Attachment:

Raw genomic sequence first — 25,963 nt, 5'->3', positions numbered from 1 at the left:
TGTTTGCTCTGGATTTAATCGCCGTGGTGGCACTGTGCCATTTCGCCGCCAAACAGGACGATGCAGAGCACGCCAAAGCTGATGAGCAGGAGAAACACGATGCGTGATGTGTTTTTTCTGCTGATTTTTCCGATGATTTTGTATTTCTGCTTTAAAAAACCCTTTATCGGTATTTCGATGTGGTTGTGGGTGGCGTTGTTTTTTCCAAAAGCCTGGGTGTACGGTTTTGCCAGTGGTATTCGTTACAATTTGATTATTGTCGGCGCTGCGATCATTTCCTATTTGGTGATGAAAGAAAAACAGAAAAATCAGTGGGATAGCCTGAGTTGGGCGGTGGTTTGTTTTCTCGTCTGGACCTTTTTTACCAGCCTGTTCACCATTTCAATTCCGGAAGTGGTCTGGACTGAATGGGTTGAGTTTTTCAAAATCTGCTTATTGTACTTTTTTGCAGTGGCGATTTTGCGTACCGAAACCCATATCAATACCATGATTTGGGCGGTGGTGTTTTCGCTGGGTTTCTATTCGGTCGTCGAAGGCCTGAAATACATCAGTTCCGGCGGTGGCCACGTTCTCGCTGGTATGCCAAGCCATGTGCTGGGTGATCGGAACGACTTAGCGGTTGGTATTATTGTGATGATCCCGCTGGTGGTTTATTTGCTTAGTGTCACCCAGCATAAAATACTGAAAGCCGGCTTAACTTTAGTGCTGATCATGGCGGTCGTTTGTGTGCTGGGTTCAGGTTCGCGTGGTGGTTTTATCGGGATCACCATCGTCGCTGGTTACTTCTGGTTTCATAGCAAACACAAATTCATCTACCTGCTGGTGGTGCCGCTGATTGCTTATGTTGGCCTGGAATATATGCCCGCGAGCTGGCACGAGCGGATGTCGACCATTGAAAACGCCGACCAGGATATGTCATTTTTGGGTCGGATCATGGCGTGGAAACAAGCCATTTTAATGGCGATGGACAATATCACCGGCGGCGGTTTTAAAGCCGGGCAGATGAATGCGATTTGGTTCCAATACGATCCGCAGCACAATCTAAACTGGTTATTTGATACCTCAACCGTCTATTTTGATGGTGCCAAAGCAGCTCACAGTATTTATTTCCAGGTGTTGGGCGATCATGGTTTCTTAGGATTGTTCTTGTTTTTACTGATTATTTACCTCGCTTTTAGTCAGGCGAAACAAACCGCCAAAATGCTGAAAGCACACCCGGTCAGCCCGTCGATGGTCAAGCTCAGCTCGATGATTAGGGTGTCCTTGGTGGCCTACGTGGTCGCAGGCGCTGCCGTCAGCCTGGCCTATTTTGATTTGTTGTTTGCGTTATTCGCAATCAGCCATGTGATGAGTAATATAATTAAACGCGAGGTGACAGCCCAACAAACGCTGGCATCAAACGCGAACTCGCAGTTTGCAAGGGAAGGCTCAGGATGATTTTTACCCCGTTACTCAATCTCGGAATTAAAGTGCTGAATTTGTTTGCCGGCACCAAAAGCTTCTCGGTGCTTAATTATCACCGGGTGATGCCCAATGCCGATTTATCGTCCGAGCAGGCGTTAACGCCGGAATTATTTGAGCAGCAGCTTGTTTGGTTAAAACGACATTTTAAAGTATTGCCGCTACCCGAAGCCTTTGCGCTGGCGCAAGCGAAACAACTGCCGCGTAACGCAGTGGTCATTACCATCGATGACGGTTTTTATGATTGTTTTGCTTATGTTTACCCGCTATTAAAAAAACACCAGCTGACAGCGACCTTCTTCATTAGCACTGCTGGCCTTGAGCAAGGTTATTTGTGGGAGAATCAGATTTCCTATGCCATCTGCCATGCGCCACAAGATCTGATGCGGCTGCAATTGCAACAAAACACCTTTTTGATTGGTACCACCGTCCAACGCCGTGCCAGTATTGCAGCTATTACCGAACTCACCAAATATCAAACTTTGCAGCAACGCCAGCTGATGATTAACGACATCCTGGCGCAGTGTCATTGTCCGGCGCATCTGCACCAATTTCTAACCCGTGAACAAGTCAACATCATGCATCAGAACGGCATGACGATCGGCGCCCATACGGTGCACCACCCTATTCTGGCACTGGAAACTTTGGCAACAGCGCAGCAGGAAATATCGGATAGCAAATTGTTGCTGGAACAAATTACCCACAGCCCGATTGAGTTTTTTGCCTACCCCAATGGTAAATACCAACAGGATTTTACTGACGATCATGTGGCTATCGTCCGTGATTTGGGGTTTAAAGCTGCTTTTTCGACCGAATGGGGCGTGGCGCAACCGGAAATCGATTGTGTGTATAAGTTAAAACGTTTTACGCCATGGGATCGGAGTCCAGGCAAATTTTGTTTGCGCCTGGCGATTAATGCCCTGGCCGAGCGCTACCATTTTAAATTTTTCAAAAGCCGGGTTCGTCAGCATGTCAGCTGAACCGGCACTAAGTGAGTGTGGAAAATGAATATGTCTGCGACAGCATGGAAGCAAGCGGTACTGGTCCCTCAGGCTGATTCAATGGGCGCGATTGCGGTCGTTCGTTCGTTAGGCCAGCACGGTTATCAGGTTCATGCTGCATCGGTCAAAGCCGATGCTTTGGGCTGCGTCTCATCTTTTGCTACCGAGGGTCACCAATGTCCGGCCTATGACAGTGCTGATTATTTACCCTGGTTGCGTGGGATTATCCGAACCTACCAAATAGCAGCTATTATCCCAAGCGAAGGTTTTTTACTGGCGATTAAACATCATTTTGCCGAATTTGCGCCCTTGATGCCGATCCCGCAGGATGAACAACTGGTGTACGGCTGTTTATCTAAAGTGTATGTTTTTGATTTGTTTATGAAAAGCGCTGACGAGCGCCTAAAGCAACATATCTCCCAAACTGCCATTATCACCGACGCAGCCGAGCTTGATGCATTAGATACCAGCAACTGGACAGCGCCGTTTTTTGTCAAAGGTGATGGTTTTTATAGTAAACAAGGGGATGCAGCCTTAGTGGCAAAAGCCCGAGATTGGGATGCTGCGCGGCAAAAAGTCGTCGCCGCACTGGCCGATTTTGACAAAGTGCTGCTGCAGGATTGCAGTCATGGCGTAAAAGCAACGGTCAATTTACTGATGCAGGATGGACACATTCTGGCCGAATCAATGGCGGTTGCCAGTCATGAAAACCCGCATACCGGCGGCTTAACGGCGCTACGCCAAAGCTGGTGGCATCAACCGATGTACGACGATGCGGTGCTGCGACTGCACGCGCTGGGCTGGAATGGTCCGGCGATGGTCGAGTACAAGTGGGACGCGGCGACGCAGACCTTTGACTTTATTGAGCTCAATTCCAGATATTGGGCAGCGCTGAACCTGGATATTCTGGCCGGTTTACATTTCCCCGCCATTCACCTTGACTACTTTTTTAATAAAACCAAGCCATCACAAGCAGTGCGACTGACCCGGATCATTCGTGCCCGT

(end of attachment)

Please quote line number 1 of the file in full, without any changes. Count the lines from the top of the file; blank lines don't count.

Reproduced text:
Raw genomic sequence first — 25,963 nt, 5'->3', positions numbered from 1 at the left: